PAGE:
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Mobile Phone Game
By 1997, cell phones were everywhere, and PDA functions were being built into them. They had small LCD screens, similar in resolution and color to the displays of 1970s microcomputers like the Apple ][. So Nokia decided to put a '70s computer gaming classic, Snake, into one of their phones. Thus was born a new platform for video games.

The rise of camera phones a few years later greatly improved the hardware. Modern mobile phones have gaming horsepower equivalent to 5th or 6th generation consoles such as the Nintendo GameCube, Sega Dreamcast, PlayStation 2, and Xbox. The iPhone in particular, with its heavily developed "App Store", and its subsequent tablet-lovechild the iPad, has shown itself to be an actual gaming platform, as to a lesser extent (due in part to widely varying hardware) has Google's Android.

Most games start out on iOS. The reason for that is very simple. Apple has released a grand total of twenty-two devices that can play games (10 iPhones, 5 iPods, 7 iPads and/or iPad Minis) since the debut of its touchscreen-controlled devices in 2007; that's an average of 3 devices per year. Android, in comparison, gets an average of three thousand new devices per year, all with different screen dimensions, screen resolutions, processors, memory and other hardware concerns... and since it came out in 2008, you can imagine how many permutations have piled up. It's like PC vs. Console, but worse—way worse, actually, since PC manufacturers can alter the hardware but can't really mess with Windows. Android manufacturers can: Android is open-source software, and each phone company can (and does) make alterations to the OS as they see fit. the "Android OS" you experience on an HTC One may be very different than that of a Motorola Moto X, or a Samsung Galaxy S5, or a Nexus 5 (just to name a few flagship phones). With this much fragmentation on Android's side, it's no wonder that iOS is, simply, easier to program for. There’s also the fact that iOS is more lucrative: its users tend to spend 4 times more money in the App Store than Android users do in Google Play. (Not only is it easier and less confusing, but Apple users tend to be rich—they have to be, since Apple hardware tends to be expensive.)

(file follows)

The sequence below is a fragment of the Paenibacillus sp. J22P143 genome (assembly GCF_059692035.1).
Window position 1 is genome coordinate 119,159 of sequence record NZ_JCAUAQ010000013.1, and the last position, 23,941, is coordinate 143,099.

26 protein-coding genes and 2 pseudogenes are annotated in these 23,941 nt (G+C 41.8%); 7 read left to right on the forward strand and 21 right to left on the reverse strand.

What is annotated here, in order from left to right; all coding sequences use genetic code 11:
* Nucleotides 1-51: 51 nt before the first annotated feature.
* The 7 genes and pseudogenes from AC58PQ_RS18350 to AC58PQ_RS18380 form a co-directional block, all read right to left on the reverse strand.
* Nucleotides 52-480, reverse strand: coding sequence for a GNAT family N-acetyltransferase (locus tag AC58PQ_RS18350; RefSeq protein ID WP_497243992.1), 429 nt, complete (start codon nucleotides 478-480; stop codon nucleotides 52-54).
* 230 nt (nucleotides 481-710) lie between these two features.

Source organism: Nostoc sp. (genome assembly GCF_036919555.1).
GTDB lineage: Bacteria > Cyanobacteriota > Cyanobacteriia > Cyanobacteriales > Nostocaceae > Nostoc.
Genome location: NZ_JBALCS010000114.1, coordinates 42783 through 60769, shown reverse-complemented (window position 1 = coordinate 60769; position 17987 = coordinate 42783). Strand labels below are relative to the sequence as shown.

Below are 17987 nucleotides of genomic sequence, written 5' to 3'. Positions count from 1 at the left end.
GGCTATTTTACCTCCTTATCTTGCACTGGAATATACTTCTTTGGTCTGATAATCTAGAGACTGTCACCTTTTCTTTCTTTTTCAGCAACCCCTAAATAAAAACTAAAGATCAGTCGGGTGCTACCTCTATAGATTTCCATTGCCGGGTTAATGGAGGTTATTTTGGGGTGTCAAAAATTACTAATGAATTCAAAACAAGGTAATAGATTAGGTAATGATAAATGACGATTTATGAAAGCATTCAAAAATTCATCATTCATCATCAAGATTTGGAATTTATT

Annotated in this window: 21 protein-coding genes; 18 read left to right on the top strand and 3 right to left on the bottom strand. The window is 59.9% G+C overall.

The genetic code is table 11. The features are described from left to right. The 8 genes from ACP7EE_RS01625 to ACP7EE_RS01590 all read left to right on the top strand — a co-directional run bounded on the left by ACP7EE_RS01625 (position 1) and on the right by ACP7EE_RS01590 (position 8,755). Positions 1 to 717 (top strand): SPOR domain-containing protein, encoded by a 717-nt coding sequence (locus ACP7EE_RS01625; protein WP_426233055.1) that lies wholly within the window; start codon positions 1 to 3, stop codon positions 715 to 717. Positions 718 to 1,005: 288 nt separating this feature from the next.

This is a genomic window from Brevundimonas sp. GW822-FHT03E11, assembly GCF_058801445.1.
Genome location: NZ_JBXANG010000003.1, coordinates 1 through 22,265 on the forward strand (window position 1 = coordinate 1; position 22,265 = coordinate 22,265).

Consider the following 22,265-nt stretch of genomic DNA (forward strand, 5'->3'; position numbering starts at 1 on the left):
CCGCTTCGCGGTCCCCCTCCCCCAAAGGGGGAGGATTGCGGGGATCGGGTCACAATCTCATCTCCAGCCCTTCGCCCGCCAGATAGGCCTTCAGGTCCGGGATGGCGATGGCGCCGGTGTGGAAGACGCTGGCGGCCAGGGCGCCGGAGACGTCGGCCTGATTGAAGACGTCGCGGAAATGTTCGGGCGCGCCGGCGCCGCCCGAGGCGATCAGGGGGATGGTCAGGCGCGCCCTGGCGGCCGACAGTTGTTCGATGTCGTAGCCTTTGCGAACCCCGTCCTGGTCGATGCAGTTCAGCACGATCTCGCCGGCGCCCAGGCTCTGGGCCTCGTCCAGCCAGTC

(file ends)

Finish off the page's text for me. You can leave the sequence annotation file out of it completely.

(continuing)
The flipside is that Android is way less restrictive. To program an iOS game, you need to 1) buy a Mac, so that you can 2) download the free-but-Mac-exclusive program Xcode, with which to 3) program your game. Then you need to 4) buy—yes, buy—your "I'm allowed to put experimental software" licenses from Apple (either Development Profiles or the Enterprise program), which you 5) provision to your iOS devices' Keychains before you can 6) upload rough drafts of your game to them. Oh, and just for fun, 7) those licenses run out in a year, so you'll need to buy them again if you plan to keep updating your game post-launch. Android, in comparison, just requires you to 1) download Eclipse, which is free on Mac and PC; and then 2) press a certain button seven times in your phone's settings to enable "developer mode", allowing you 3) upload rough drafts of your game. (Android also allows sideloading, so these can be from Google Play, Humble Bundles, the Amazon Appstore or other sources.) The first money that changes hands is when someone pays you for/in your game. Additionally, Android has a much bigger hold on the developing world, due to its open-source nature and cheaper pricing. (Sometimes ridiculously cheaper: while Apple users are spending $650 on the iPhone 6, Android users can get their hands on a used two-year-old Nexus 4—with, as one satirist pointed out, almost identical features—for $250, or a brand-new 2nd-generation Moto G with marginally superior hardware for $99.) Google is consciously exploiting this fact with its new Android One phones, rolling out very cheap devices in the developing world and seizing a market Apple hasn't touched—a market Apple cannot touch, unless they change their policies drastically. Apple exploits the Cult Classic mentality, so they're unlikely to go out of business any time soon—in affluent places like the Silicon Valley or The Big Apple, iPhones have a total monopoly—but the ratio of iPhone users to Android users worldwide is rather more likely to swing in Google's favor than Apple's.



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